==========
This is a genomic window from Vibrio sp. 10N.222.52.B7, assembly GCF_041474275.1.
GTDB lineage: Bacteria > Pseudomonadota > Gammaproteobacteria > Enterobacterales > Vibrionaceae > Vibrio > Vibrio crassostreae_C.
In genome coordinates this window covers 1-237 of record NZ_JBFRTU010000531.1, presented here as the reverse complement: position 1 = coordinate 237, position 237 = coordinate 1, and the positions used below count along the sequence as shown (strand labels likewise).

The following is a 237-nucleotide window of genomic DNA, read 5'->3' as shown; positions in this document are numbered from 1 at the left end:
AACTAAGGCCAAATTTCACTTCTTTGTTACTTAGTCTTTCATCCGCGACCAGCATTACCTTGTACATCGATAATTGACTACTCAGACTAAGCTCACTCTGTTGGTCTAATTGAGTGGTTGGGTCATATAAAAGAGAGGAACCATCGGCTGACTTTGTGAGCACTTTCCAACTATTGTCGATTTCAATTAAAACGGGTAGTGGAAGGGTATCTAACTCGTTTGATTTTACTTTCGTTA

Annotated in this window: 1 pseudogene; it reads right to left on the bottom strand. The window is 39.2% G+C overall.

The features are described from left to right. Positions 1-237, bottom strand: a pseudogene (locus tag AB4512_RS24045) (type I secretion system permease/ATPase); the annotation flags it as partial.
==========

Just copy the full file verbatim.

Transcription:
This is a genomic window from Vibrio sp. 10N.222.52.B7, assembly GCF_041474275.1.
GTDB lineage: Bacteria > Pseudomonadota > Gammaproteobacteria > Enterobacterales > Vibrionaceae > Vibrio > Vibrio crassostreae_C.
In genome coordinates this window covers 1-237 of record NZ_JBFRTU010000531.1, presented here as the reverse complement: position 1 = coordinate 237, position 237 = coordinate 1, and the positions used below count along the sequence as shown (strand labels likewise).

The following is a 237-nucleotide window of genomic DNA, read 5'->3' as shown; positions in this document are numbered from 1 at the left end:
AACTAAGGCCAAATTTCACTTCTTTGTTACTTAGTCTTTCATCCGCGACCAGCATTACCTTGTACATCGATAATTGACTACTCAGACTAAGCTCACTCTGTTGGTCTAATTGAGTGGTTGGGTCATATAAAAGAGAGGAACCATCGGCTGACTTTGTGAGCACTTTCCAACTATTGTCGATTTCAATTAAAACGGGTAGTGGAAGGGTATCTAACTCGTTTGATTTTACTTTCGTTA

Annotated in this window: 1 pseudogene; it reads right to left on the bottom strand. The window is 39.2% G+C overall.

The features are described from left to right. Positions 1-237, bottom strand: a pseudogene (locus tag AB4512_RS24045) (type I secretion system permease/ATPase); the annotation flags it as partial.